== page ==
An official of the Commission on Elections shared an advice to the public after Twitter users called the poll body’s attention about a reported tarpaulin proclaiming the supposed victory of a presidential aspirant.
A Filipino on Thursday uploaded a picture of the alleged tarpaulin which features the phrases “Panalo na si BBM” and “Formality na lang ang election sa Mayo.”
BBM is the acronym of presidential aspirant Ferdinand “Bongbong” Marcos Jr.
“As @COMELEC‘s @jabjimenez would always say, walang batas sa ganitong pambabastos sa ating electoral system,” the uploader said on Twitter, tagging the commission’s spokesperson.
“Don’t take partisan propaganda too seriously. Everyone claims victory to rally their supporters. Lahat naman nagsasabing panalo na sila — basta lang ‘wag madaya, ‘di ba?” Comelec Spokesperson James Jimenez responded in a separate tweet.
“Lahat nagsasabi pandaraya lang ang tatalo sa kanila, but in the end, it’s actual votes that count — not bravado,” he added.
Don’t take partisan propaganda too seriously. Everyone claims victory to rally their supporters. Lahat naman nagsasabing panalo na sila – basta lang wag madaya, diba? lahat nagsasabi pandaraya lang ang tatalo sa kanila, but in the end, it’s actual votes that count – not bravado.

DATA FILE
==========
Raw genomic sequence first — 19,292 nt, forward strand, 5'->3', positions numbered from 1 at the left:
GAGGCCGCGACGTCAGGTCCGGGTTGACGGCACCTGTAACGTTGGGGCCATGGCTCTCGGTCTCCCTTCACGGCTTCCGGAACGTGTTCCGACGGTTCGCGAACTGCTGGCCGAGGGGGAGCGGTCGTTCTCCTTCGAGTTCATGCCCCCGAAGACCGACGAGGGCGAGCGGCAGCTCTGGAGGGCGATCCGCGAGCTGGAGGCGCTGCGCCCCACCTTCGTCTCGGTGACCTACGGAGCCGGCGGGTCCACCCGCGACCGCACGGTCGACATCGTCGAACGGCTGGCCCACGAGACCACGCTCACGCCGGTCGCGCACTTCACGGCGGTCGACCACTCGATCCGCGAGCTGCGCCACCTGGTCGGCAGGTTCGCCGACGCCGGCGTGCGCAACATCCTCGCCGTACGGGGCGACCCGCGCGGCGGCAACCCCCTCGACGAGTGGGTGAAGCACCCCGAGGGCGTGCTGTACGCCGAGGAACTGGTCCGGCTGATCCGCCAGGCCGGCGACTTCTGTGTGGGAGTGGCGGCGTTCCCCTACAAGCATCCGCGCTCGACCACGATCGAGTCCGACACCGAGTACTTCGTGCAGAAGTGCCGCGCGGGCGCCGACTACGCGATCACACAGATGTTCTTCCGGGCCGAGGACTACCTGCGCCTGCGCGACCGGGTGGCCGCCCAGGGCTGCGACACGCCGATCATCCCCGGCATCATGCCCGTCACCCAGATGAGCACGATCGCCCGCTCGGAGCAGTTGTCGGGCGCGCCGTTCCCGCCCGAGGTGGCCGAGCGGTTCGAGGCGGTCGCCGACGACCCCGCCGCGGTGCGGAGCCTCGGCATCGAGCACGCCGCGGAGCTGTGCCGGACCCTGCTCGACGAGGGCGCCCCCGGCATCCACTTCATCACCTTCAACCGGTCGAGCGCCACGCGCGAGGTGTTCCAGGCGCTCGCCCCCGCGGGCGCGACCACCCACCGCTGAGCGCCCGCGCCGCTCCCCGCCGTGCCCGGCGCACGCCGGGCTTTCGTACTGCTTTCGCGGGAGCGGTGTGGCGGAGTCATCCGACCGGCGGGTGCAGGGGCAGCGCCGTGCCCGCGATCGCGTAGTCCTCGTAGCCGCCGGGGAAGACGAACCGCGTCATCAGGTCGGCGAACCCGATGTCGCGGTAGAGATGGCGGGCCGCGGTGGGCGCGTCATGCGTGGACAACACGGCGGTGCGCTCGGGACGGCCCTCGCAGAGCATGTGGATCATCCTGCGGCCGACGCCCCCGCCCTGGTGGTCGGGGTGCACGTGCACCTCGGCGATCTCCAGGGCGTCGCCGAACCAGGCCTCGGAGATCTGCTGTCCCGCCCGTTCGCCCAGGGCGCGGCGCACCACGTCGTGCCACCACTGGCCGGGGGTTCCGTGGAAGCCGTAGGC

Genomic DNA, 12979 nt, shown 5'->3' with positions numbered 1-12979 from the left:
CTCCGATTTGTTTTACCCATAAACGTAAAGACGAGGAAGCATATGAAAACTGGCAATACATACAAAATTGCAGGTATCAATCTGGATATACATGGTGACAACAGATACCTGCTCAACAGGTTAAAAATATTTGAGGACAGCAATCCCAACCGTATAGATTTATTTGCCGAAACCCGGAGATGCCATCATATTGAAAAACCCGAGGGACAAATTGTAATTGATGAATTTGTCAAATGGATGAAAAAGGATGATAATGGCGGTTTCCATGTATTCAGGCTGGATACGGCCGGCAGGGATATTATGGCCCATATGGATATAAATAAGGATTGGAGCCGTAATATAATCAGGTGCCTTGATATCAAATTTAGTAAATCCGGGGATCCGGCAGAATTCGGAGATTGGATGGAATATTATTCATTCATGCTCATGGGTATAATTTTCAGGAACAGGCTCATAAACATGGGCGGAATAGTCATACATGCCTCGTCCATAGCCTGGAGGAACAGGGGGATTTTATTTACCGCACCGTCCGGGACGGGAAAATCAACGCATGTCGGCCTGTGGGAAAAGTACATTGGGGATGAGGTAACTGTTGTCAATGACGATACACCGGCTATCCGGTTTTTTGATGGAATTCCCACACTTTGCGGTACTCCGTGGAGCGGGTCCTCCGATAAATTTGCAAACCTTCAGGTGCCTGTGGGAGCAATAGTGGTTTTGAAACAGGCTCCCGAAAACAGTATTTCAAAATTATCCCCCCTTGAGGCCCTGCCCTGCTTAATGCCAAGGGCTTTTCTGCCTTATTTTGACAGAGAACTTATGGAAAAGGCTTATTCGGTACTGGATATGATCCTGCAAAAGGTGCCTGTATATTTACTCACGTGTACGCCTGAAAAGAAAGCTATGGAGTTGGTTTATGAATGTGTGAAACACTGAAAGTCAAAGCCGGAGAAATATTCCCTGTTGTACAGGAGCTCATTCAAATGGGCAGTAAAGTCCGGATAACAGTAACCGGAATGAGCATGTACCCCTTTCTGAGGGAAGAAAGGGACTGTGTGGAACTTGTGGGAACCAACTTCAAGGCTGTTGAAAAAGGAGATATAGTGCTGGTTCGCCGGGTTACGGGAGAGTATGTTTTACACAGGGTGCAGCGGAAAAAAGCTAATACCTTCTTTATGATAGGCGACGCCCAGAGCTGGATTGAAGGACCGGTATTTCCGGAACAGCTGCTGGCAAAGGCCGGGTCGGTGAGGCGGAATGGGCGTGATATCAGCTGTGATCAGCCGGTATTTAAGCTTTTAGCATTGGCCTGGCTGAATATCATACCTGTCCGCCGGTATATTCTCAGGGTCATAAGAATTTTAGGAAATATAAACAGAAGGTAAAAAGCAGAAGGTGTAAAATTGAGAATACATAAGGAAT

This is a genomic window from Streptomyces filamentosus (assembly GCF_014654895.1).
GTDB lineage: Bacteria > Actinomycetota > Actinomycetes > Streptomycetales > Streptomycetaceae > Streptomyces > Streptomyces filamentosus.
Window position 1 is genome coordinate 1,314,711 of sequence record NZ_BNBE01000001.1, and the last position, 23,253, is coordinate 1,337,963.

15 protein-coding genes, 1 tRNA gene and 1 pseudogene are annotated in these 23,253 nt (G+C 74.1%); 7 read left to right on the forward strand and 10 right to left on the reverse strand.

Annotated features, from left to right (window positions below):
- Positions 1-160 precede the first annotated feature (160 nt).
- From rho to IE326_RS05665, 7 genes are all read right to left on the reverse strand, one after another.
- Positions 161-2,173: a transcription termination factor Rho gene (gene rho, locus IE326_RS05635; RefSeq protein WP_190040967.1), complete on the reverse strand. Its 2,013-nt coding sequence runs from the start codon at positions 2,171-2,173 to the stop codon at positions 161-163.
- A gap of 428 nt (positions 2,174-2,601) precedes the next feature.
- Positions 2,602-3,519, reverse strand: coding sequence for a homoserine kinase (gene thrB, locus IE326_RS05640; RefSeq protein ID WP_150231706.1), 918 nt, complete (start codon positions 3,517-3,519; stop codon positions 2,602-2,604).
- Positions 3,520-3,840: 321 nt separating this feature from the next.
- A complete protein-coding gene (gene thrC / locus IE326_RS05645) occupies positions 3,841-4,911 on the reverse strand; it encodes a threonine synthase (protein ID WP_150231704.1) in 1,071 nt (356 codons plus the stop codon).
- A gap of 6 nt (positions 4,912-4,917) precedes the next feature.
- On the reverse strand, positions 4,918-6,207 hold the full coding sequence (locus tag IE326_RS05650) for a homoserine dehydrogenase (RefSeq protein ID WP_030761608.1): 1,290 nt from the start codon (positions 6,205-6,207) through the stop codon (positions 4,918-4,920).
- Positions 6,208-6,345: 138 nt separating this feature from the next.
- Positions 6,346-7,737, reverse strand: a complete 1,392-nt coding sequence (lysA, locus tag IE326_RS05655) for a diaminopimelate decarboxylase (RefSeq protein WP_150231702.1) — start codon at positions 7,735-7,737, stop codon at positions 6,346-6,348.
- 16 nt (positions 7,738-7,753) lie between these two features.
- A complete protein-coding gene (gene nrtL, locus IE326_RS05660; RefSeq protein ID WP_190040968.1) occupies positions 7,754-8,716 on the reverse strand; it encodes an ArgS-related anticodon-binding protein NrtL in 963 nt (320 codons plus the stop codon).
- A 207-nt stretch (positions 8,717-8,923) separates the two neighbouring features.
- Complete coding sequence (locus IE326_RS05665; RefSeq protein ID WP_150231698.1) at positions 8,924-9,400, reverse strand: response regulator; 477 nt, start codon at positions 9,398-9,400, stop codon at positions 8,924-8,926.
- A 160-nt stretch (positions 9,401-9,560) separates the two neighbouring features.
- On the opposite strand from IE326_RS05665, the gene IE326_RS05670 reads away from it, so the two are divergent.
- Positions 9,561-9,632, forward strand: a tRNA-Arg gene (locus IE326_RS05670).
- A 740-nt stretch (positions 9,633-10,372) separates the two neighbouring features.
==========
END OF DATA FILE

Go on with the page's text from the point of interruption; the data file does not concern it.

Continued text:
— James Jimenez (@jabjimenez) December 10, 2021
Some Filipino who reposted the tweet featuring the tarpaulin shared some of their speculations behind the written text.
“Worst-case scenario: May dayaan na palang nagaganap kaya ganun na lang ang paskin ng tarp,” a Twitter user claimed.
“Kasi dadayain? @COMELEC paki-disqualify nga po at nang hindi kayo bastusin. Bahagi ng kalooban ng bayan ang mga makatuwirang batas,” another online user said.
Filipinos will be voting for its new set of leaders on May 9, 2022. They will be choosing the highest official of the country who will lead the pandemic-stricken nation.
Participating in the process of selecting public officials who will run localities and the country itself is a form of reinforcing democracy in a society, according to Jimenez.
“It is significant in that simply exercising your right of suffrage connects you to the great democratic tradition of individuals taking part in their own governance,” he said in an opinion column last June.
“It is meaningful in the sense that it allows you to honor the memory of those who sacrificed much, even their very lives, so that Filipinos could enjoy the right of self-determination,” Jimenez added.
“By voting, you get the opportunity to put a government in place that will care for you, provide you opportunities for prosperity and happiness, and protect you the way you want. Voting does this because the candidates you vote for act as your representatives,” he further said before.